Even the first scene of the Dortmund “Tatort” thriller “You stay here” was pretty great. A beard jogger, who turned out to be Commissioner Peter Faber (Jörg Hartmann) when zooming in, jumps from a ten-meter-high wall into a dammed pool of water at dawn. The scenery? Apparently an old industrial monument. The nostalgic Ruhr area “crime scene” was about lost places like this. The finale took place in a gigantic cave system under the city center. But do the Dortmund “catacombs” really exist? What is it all about and why hardly anyone knows about it?

Peter Faber’s remaining colleagues, Rosa Herzog (Stefanie Reinsperger) and Jan Pawlak (Rick Okon), are dealing with a bloody case without a body. In Dortmund’s Westpark, the two are standing in front of a large pool of blood, but the body is missing. However, Andreas Richter is missing, head of a Dortmund real estate company that has made many enemies in recent years through aggressive purchases and luxury renovations of old apartments. One of the tenants of Richter’s property is Peter Faber’s father, Josef Faber (Wolfgang Rüter), with whom the inspector has apparently not had any contact for decades.

In the thriller, Faber’s grief for Bönisch mixes with the grief for an old Ruhr area culture. A culture of little people struggling with the loss of their living space and way of life. With the gentrification of their districts, not only is affordable housing disappearing, but also a special neighborhood culture in which people help each other or spend time comfortably in the wonderfully antique hairdressing salon of Peter Faber’s childhood friend Martin Engel (Andreas Schröders).

Actor Jörg Hartmann, who for the first time in ten years wrote his own screenplay for the crime thriller in Dortmund, comes from Herdecke and is himself a child of the Ruhr area. In this respect, the author and actor is mainly following in the footsteps of his own childhood and youth memories.

“No, for God’s sake,” says Jörg Hartmann in an interview with the agency teleschau about the impressive first scene of the thriller.” What Faber is doing there is strictly forbidden. The Herdecke pumped storage power plant is one of the oldest in the world and an industrial monument . It’s from the 1920s.” In fact, it would be extremely dangerous to jump into this pool. The film scene was accordingly “faked”.

“I still remember from my childhood,” Jörg Hartmann continues, “that we secretly climbed over the wall to have a look. That’s burned into my head as something fascinating, uncanny. But we wouldn’t have dared to jump into the water. The water from the reservoir is also pumped downwards. The actual power station and the lake are much lower. It would be a suicide mission to jump in there.”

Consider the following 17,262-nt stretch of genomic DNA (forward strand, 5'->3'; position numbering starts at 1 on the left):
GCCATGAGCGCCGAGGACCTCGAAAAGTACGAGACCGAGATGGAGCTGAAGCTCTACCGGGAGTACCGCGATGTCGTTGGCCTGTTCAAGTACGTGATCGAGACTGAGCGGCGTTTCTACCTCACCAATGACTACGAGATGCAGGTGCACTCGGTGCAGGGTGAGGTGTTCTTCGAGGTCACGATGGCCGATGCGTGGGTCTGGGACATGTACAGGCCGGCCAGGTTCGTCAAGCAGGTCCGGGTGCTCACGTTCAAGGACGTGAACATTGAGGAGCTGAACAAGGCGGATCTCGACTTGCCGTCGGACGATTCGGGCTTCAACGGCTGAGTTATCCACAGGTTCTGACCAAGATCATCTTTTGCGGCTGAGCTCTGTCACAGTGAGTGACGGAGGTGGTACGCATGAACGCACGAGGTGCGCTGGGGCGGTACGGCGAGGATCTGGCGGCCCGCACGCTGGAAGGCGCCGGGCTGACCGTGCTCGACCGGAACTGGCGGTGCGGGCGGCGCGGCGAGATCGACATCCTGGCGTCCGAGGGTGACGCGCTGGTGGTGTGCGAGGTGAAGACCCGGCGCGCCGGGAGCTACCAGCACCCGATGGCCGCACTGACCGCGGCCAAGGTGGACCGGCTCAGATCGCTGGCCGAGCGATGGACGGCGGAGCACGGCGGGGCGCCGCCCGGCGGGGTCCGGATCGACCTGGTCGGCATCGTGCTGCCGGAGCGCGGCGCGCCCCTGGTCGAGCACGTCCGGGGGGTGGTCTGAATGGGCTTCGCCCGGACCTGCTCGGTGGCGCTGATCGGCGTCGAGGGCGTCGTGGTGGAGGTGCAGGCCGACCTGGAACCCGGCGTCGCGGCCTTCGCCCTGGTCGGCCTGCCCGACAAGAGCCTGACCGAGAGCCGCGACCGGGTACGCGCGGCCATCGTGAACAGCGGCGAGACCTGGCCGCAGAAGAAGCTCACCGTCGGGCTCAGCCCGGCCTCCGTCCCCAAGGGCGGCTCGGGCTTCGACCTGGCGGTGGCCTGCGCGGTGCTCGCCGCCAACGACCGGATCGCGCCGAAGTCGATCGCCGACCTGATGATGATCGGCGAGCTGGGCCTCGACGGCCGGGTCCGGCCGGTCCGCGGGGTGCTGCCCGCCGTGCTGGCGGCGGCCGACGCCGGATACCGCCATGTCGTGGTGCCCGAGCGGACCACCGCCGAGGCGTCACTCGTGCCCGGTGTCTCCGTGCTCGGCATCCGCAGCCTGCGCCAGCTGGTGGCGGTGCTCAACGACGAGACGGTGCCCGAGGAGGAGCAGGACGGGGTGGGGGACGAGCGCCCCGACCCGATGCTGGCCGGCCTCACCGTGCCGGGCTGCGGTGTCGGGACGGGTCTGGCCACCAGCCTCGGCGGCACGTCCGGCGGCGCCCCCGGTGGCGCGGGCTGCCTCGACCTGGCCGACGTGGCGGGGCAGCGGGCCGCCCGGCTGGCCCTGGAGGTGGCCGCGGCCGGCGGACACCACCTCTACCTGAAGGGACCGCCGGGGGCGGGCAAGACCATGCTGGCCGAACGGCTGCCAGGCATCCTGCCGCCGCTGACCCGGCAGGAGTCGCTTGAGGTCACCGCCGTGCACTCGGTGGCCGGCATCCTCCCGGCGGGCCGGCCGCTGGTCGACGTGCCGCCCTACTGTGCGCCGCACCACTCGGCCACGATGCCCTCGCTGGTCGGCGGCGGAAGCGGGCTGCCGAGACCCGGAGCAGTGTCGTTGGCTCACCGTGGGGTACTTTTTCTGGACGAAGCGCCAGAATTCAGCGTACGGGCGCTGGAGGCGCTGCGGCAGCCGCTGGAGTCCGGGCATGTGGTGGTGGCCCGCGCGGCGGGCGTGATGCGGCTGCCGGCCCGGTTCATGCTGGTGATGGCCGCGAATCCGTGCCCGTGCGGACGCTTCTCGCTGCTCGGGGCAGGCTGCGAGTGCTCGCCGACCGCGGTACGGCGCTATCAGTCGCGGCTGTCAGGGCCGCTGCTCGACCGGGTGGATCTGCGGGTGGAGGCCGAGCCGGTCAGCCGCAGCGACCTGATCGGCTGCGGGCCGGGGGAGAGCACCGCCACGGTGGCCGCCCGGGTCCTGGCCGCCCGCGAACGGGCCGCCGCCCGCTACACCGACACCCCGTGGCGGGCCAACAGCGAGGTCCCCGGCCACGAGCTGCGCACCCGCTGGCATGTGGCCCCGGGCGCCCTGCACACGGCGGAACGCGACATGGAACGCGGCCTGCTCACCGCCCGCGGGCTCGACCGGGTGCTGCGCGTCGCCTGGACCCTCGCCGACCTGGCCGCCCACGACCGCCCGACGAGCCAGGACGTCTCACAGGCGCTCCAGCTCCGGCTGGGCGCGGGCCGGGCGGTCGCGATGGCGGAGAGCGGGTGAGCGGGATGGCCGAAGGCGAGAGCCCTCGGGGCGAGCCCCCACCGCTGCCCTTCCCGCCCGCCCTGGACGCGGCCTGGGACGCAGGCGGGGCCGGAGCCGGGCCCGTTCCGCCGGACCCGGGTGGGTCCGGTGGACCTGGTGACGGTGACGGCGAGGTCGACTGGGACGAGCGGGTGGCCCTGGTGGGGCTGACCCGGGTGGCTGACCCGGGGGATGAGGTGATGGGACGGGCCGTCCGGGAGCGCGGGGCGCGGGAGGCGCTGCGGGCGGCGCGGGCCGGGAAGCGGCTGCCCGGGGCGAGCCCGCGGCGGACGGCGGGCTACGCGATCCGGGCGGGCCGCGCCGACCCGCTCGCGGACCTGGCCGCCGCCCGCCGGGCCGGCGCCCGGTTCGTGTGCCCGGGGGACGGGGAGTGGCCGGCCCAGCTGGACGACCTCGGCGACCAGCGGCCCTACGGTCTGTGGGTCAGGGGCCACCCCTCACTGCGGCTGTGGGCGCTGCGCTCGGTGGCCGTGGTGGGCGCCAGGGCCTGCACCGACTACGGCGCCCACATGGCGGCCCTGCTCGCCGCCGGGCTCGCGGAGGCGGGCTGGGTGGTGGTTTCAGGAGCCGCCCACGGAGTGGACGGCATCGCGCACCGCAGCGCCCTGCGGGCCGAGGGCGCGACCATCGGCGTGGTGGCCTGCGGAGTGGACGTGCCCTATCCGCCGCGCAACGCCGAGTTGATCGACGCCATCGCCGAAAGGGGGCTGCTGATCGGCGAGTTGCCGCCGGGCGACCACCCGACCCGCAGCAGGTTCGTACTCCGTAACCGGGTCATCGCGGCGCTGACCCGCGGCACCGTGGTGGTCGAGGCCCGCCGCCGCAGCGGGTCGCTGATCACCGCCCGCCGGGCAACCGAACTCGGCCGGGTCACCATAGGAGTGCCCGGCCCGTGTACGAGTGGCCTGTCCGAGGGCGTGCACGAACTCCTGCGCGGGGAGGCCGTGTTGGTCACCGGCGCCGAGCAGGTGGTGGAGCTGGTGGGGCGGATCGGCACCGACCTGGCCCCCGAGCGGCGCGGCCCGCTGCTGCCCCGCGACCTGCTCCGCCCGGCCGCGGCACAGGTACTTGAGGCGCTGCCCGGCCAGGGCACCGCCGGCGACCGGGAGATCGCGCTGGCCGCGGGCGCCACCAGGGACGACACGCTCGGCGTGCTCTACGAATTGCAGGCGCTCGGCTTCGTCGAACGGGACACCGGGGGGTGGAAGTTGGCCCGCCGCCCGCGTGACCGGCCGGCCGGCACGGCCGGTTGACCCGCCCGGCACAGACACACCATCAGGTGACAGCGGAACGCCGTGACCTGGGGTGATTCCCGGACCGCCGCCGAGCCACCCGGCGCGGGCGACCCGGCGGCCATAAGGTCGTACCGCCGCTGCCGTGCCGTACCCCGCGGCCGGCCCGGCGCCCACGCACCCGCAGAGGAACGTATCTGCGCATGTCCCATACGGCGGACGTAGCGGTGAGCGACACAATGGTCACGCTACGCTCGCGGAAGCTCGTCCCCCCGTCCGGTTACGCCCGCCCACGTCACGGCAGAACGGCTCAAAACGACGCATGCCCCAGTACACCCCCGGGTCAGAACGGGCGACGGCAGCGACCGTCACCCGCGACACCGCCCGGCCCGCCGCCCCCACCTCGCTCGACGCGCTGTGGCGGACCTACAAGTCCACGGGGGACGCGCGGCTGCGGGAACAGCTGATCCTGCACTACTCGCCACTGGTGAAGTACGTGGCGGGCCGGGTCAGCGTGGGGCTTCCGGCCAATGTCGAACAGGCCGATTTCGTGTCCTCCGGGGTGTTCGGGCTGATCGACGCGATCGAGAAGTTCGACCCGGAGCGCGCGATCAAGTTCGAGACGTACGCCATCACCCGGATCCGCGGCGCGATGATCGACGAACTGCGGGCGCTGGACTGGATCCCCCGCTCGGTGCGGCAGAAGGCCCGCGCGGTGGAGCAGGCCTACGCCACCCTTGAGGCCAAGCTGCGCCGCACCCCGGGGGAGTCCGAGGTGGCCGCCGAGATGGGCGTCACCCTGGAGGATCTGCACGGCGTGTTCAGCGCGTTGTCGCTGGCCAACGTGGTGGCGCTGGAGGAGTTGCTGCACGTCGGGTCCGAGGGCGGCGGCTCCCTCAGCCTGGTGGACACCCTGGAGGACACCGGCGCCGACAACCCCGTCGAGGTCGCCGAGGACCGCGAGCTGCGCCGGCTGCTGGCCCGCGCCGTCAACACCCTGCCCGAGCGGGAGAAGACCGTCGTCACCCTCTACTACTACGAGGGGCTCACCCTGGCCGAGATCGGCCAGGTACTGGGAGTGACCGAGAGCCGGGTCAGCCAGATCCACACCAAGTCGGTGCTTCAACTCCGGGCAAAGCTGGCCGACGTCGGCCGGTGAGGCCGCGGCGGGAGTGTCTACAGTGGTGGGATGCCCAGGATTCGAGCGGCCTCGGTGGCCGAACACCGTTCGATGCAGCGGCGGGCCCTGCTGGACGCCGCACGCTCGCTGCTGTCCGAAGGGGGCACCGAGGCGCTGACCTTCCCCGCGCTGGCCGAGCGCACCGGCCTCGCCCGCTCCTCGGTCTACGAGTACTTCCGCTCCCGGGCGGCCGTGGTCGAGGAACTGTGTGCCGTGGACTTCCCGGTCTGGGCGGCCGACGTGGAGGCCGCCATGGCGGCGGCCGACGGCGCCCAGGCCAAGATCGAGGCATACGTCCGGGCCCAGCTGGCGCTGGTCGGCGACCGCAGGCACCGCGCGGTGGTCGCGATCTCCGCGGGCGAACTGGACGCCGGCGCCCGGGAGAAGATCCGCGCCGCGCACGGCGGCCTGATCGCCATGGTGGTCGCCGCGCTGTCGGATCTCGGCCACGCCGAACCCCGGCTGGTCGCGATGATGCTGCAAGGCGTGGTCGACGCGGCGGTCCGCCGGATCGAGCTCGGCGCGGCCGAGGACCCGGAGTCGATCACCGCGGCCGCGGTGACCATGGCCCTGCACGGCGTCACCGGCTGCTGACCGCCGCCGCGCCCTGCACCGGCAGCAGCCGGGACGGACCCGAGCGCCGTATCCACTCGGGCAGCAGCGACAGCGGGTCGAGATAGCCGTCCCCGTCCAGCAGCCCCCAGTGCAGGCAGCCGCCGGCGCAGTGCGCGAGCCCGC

In fact, hidden under the center of Dortmund is the largest air-raid shelter in Europe, probably even in the world. As a protective measure against bombing in World War II, a cave system almost five kilometers long was built here, which offers shelter for 80,000 to 100,000 people. In fact, some Dortmunders lived here more or less continuously underground for a year during the bombing of the Ruhr area. Their story is alluded to in the final scene of the thriller in the “Memoirs” of Peter Faber’s father, who is suffering from dementia.

The 19 entrances to the “catacombs” were all closed after the war. For safety reasons and because for a long time the city had no interest in coming to terms with the sometimes not very creditable history of the bunker. For several years, however, there have even been guided tours – you can visit parts of the facility.

Actor Jörg Hartmann was born in Hagen in 1969 and grew up in neighboring Herdecke. From there it is 13 kilometers to Dortmund. “We used to roam around Herdecke,” recalls Jörg Hartmann, who now lives in Potsdam with his family, of his childhood. “Through the mountains and large forests in the direction of the reservoir, which also plays a role at the beginning of “Tatort: ​​You stay here”. I only went to Dortmund later. When I was older and wanted to go to the disco. Mostly with the train. My parents never owned a car.”

Hartmann also only developed an emotional relationship as an adult – during the golden era of Jürgen Klopp as a coach – with the Borussia Dortmund football club, as whose sympathizer and fan Hartmann now describes himself.

First of all three. The vacancy Martina Bönisch – actress Anna Schudt left at her own request a year ago and her role “died” – will not be filled for the time being. The next, running sometime in 2023, “Tatort: ​​Love is Pain” (script: Bob Konrad and Hanno Hackfort, director: Sabine Bernardi) brings Peter Faber back to the service.

Together with Rosa Herzog and Jan Pawlak, he has to solve the death of a tram driver whose unknown perpetrator confidently showed himself in the surveillance camera. But who is the man and why did he commit the crime? The murderer is to be found with the help of police officer Beate Gräske (Sar Adina Scheer), a “super-recognizer” with the special ability to recognize faces.

The original of this post “What the Dortmund “catacombs” from the “crime scene” is all about” comes from Teleschau.